Eating cheese and yogurt reduces chances of Type 2 diabetes

Cheese ‘beats diabetes’: Just two slices a day could reduce risk of developing the disease, study claims
Researchers said fermentation of cheese could trigger some kind of reaction that protects against diabetes

If you are trying to slim down, you may have crossed cheese off the menu.

But scientists have discovered it may actually help prevent diabetes – an illness often triggered by being overweight.

They claim that eating just two slices of cheese a day cuts the risk of type 2 diabetes by 12 per cent.  The same is true for those eating 55g of yogurt per day.

Researchers hypothesised that fermentation of cheese and yogurt could trigger a reaction that protects against diabetes

The findings go against current health guidelines, which advise cutting back on dairy products and other high-fat foods to help prevent the illness.

Total prevalence of diabetes

  • Total: 25.8 million children and adults in the United States have diabetes.
  • Percentage: 8.3% of the population—have diabetes.
  • Diagnosed: 18.8 million people
  • Undiagnosed: 7.0 million people
  • Pre-diabetes: 79 million people*
  • New Cases: 1.9 million new cases of diabetes are diagnosed in people aged 20 years and older in 2010.

Of these, 90 per cent suffer from type 2, which is often caused by being very overweight.

But experts fear another million have the condition, which can cause heart attacks, strokes, blindness and nerve problems, without yet having been diagnosed.

The study, published in the American Journal of Clinical Nutrition, found that those who ate at least 55g of cheese a day – around two slices – were 12 per cent less likely to develop type 2 diabetes. The risk fell by the same amount for those who ate 55g of yogurt a day.

For years NHS guidelines have advised against eating too much dairy, cake or red meat as they are high in saturated fat. This is thought to increase cholesterol and raise the risk of diabetes.

But the researchers – including academics from the Medical Research Council, Cambridge – say not all saturated fats are as harmful as others, and some may even be beneficial.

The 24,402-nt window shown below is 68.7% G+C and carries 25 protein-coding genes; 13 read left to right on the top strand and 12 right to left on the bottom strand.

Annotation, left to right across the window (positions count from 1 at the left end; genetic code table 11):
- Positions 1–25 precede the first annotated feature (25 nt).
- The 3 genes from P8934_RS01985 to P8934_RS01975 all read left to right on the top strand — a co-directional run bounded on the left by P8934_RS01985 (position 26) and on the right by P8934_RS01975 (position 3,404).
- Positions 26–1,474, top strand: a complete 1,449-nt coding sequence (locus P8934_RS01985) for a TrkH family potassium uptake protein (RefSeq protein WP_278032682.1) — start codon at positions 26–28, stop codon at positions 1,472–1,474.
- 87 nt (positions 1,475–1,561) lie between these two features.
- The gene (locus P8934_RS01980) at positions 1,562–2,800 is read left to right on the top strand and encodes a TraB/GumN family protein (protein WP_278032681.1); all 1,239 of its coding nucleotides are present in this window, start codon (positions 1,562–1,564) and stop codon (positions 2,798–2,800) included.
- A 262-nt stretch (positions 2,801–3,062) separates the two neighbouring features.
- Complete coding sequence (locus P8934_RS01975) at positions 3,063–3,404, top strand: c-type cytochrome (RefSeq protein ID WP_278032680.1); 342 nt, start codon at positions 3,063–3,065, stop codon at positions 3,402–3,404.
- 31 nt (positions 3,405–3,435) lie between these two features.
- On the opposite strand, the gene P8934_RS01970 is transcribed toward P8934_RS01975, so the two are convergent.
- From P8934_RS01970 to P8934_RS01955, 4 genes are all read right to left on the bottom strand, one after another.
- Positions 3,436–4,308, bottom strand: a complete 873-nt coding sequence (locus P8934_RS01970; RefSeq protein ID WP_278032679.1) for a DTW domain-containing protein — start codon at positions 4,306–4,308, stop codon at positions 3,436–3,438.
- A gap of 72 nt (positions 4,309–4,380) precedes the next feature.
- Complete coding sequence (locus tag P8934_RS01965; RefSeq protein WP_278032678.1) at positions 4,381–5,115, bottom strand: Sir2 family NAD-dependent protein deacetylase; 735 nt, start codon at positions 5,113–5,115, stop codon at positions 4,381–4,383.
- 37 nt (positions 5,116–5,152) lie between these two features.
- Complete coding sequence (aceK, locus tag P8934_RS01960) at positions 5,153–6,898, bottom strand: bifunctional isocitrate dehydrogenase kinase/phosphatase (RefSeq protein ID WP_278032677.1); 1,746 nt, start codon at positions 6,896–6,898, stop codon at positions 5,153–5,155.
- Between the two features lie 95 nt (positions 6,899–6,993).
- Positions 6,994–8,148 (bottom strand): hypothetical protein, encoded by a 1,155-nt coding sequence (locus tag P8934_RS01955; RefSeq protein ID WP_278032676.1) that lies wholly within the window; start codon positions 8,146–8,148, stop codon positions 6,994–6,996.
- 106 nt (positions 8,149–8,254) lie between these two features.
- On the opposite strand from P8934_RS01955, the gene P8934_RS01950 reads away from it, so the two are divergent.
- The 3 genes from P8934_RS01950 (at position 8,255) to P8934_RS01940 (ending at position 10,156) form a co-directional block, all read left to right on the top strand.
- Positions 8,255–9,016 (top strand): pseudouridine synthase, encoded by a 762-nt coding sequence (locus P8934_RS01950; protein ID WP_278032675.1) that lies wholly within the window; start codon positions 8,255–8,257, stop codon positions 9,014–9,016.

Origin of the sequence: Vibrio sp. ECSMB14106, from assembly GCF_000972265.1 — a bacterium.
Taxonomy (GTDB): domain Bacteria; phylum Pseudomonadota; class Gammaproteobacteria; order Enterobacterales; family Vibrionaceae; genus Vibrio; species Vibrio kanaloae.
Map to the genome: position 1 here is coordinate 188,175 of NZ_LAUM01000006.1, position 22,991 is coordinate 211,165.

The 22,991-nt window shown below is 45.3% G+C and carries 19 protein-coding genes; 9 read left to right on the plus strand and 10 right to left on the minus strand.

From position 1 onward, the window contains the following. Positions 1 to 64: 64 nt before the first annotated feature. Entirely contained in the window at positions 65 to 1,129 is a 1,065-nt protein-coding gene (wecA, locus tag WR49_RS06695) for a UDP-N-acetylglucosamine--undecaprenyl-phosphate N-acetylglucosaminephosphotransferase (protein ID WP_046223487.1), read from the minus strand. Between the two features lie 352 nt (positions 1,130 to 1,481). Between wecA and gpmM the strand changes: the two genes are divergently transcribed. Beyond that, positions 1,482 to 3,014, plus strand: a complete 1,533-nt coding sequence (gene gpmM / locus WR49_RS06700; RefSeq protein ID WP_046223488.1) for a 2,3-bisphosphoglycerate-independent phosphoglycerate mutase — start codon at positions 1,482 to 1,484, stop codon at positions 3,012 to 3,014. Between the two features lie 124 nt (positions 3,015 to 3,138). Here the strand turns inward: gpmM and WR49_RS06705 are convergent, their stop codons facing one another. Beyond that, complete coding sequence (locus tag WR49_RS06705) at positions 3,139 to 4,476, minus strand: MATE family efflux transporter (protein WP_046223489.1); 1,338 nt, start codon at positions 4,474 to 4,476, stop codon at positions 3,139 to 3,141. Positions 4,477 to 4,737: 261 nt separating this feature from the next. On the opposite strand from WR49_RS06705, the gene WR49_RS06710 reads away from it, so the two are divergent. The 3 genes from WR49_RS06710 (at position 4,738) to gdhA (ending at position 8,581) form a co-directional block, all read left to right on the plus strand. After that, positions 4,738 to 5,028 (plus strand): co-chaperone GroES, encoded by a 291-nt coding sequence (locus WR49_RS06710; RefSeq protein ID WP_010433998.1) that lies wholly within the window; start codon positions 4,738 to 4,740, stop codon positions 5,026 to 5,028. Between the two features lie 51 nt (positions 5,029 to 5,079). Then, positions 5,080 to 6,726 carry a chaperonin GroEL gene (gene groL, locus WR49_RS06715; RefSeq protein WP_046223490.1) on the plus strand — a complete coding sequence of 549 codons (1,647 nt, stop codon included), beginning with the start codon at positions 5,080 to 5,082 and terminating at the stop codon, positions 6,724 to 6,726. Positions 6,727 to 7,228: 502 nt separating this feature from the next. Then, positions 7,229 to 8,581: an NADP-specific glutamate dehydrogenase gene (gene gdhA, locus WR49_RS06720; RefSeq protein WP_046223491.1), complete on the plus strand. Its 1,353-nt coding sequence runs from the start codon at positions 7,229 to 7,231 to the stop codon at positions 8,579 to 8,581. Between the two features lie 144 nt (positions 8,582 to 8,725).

One theory is that the so-called ‘probiotic’ bacteria in cheese and yogurt lower cholesterol and produce certain vitamins which prevent diabetes.

And cheese, milk and yoghurt are also high in vitamin D, calcium and magnesium, which may help protect against the condition.

Diabetes occurs when the body does not produce enough of the hormone insulin to control its blood sugar levels. Symptoms of type 2 diabetes include feeling very thirsty, needing to pass water frequently and constant tiredness.

Type 2 diabetes is the most common form of diabetes. Millions of Americans have been diagnosed with type 2 diabetes, and many more are unaware they are at high risk. Some groups have a higher risk for developing type 2 diabetes than others. Type 2 diabetes is more common in African Americans, Latinos,Native Americans, and Asian Americans, Native Hawaiians and other Pacific Islanders, as well as the aged population.

In type 2 diabetes, either the body does not produce enough insulin or the cells ignore the insulin. Insulin is necessary for the body to be able to use glucose for energy. When you eat food, the body breaks down all of the sugars and starches into glucose, which is the basic fuel for the cells in the body. Insulin takes the sugar from the blood into the cells. When glucose builds up in the blood instead of going into cells, it can lead to diabetes complications.

Although the illness is treatable through methods such as dietary changes, tablets and injections, it can cause serious complications if not properly looked after.

But despite the latest findings, campaigners warned against gorging on cheese and other dairy products in the hope of warding off diabetes.

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